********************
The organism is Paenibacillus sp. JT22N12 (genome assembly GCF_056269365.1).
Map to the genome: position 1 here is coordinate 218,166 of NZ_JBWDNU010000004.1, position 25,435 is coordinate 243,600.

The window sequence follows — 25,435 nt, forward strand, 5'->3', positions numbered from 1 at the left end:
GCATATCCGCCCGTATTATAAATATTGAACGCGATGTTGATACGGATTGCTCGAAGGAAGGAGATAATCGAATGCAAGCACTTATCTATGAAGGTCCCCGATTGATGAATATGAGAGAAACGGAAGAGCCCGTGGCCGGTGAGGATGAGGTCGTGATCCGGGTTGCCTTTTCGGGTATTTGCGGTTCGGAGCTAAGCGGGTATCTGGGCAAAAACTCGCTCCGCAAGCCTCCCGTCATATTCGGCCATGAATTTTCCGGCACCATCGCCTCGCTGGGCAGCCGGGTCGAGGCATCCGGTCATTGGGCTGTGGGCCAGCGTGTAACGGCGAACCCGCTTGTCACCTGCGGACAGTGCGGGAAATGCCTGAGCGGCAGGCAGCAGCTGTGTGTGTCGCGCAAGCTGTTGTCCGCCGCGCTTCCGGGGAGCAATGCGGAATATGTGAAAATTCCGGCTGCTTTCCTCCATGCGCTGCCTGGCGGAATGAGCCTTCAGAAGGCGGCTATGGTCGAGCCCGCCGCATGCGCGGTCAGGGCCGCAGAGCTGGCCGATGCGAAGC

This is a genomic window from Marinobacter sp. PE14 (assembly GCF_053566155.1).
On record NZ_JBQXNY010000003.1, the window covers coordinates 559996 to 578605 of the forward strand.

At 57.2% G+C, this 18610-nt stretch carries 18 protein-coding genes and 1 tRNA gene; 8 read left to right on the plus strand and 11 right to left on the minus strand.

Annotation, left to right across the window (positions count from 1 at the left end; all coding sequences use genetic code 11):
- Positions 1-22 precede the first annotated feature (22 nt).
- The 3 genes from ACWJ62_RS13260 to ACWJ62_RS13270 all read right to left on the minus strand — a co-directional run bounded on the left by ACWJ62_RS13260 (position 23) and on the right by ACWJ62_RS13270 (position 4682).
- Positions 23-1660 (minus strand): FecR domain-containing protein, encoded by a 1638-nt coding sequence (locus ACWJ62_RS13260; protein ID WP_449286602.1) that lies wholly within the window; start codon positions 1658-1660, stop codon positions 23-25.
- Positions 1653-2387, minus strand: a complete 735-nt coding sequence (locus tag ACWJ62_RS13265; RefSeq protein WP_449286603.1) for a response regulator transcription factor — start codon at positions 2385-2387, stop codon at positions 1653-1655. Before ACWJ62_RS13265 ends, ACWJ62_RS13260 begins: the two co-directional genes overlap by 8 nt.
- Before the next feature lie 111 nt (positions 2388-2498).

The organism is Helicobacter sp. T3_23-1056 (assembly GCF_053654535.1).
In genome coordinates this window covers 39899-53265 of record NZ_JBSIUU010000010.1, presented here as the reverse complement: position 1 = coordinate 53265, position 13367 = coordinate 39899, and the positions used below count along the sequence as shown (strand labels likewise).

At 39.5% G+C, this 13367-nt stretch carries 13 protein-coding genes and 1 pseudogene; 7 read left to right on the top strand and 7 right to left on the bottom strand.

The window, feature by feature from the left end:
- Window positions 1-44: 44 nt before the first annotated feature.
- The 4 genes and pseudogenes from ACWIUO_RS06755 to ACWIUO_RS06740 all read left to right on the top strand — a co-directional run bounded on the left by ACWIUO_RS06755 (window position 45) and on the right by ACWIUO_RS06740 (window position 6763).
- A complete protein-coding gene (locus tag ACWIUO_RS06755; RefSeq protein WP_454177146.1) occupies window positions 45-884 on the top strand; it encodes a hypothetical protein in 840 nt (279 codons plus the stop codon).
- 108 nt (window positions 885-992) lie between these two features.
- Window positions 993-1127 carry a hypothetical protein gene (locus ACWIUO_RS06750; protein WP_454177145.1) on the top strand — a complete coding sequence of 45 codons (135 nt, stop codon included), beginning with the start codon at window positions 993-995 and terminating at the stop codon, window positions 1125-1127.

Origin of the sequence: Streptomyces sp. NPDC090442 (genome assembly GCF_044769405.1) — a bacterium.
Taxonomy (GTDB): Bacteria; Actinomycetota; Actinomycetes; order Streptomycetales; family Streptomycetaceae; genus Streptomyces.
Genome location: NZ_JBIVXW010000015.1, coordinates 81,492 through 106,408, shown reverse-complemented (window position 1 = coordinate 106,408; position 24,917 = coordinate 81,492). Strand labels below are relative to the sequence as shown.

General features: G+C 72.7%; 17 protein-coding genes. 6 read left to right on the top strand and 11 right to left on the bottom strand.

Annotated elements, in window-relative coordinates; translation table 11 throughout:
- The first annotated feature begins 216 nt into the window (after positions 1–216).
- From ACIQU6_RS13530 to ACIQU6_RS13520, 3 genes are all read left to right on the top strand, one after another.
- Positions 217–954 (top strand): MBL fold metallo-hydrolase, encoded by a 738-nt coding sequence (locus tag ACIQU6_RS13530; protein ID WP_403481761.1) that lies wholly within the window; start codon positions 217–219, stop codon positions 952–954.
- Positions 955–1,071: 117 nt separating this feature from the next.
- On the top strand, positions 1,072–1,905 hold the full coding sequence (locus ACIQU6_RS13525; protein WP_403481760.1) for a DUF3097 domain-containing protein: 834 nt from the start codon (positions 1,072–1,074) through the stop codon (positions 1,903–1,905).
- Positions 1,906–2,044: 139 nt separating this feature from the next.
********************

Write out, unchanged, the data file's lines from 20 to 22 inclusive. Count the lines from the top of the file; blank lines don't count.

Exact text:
- A complete protein-coding gene (locus tag ACWIUO_RS06755; RefSeq protein WP_454177146.1) occupies window positions 45-884 on the top strand; it encodes a hypothetical protein in 840 nt (279 codons plus the stop codon).
- 108 nt (window positions 885-992) lie between these two features.
- Window positions 993-1127 carry a hypothetical protein gene (locus ACWIUO_RS06750; protein WP_454177145.1) on the top strand — a complete coding sequence of 45 codons (135 nt, stop codon included), beginning with the start codon at window positions 993-995 and terminating at the stop codon, window positions 1125-1127.